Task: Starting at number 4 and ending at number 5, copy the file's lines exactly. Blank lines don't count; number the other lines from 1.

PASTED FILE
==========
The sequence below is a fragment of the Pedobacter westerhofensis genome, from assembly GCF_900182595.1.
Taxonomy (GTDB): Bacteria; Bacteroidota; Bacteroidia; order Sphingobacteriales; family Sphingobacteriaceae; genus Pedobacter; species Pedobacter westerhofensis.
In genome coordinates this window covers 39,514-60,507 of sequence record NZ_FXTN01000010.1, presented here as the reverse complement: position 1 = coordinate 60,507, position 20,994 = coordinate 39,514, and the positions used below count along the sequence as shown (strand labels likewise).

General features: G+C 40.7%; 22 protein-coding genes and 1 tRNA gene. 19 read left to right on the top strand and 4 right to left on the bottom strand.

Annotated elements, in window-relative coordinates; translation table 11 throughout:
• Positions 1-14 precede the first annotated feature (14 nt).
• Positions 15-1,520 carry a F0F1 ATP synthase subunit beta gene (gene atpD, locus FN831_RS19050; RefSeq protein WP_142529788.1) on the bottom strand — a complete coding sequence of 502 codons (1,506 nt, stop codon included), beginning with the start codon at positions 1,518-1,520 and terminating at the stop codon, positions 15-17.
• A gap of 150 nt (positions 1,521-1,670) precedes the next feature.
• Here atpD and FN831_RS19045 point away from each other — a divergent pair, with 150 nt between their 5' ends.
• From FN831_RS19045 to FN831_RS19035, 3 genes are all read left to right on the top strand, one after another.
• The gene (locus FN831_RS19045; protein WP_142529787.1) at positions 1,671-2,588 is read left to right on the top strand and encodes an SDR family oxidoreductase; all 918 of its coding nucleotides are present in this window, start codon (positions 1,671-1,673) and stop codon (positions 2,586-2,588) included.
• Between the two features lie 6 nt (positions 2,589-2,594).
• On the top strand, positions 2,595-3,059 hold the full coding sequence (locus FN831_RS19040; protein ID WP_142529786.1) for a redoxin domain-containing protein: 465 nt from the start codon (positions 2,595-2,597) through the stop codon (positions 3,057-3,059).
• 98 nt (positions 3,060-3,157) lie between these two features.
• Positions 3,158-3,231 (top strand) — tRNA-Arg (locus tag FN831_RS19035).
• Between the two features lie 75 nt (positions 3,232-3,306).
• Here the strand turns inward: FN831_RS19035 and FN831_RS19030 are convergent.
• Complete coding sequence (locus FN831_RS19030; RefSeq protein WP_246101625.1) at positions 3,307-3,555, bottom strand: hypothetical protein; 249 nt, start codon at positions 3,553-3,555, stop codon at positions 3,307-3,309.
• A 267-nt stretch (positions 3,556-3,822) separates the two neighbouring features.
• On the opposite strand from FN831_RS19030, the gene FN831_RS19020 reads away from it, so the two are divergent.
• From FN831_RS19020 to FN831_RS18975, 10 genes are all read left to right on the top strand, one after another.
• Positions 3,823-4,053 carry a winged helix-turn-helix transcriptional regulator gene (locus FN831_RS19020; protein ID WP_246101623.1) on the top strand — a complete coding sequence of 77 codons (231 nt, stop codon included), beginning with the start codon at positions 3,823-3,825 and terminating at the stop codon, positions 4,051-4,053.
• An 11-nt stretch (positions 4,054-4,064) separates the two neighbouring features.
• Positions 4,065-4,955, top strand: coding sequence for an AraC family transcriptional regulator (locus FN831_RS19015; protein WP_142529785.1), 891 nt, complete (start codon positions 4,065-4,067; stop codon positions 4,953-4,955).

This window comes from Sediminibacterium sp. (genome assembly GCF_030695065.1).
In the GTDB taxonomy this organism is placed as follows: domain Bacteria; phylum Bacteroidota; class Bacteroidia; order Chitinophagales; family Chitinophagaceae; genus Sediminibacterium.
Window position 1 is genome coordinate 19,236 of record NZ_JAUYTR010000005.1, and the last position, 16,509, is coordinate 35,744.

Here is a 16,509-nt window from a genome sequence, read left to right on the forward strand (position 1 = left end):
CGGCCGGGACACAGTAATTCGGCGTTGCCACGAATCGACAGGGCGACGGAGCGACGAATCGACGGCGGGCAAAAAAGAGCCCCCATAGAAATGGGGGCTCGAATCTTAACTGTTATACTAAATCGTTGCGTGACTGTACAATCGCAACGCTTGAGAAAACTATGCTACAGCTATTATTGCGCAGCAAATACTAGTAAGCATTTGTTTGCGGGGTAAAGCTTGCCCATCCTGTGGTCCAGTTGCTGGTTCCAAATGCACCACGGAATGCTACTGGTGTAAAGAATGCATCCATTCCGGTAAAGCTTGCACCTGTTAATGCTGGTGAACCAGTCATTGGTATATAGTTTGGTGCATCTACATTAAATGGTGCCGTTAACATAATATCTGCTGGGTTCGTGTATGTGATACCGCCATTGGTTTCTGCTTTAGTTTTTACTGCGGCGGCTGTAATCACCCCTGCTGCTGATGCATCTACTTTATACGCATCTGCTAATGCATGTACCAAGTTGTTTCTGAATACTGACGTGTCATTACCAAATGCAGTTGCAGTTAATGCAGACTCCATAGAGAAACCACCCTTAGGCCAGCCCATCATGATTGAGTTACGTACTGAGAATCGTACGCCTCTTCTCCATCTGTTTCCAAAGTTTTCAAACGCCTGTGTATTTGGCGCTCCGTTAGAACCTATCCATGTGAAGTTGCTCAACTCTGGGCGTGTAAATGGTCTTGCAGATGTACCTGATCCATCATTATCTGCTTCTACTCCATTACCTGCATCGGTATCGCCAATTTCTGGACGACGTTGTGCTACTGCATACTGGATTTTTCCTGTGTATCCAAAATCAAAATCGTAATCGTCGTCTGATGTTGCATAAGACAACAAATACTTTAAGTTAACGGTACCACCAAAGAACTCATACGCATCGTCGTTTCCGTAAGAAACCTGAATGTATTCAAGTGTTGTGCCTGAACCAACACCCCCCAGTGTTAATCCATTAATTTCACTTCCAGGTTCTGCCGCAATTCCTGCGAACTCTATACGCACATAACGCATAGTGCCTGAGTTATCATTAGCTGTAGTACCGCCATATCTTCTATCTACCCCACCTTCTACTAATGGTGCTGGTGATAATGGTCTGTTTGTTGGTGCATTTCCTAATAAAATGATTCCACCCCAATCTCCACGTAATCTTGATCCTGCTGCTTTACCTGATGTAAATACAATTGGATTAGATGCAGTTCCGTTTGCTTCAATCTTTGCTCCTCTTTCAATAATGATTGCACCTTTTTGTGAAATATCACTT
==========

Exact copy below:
General features: G+C 40.7%; 22 protein-coding genes and 1 tRNA gene. 19 read left to right on the top strand and 4 right to left on the bottom strand.

Annotated elements, in window-relative coordinates; translation table 11 throughout: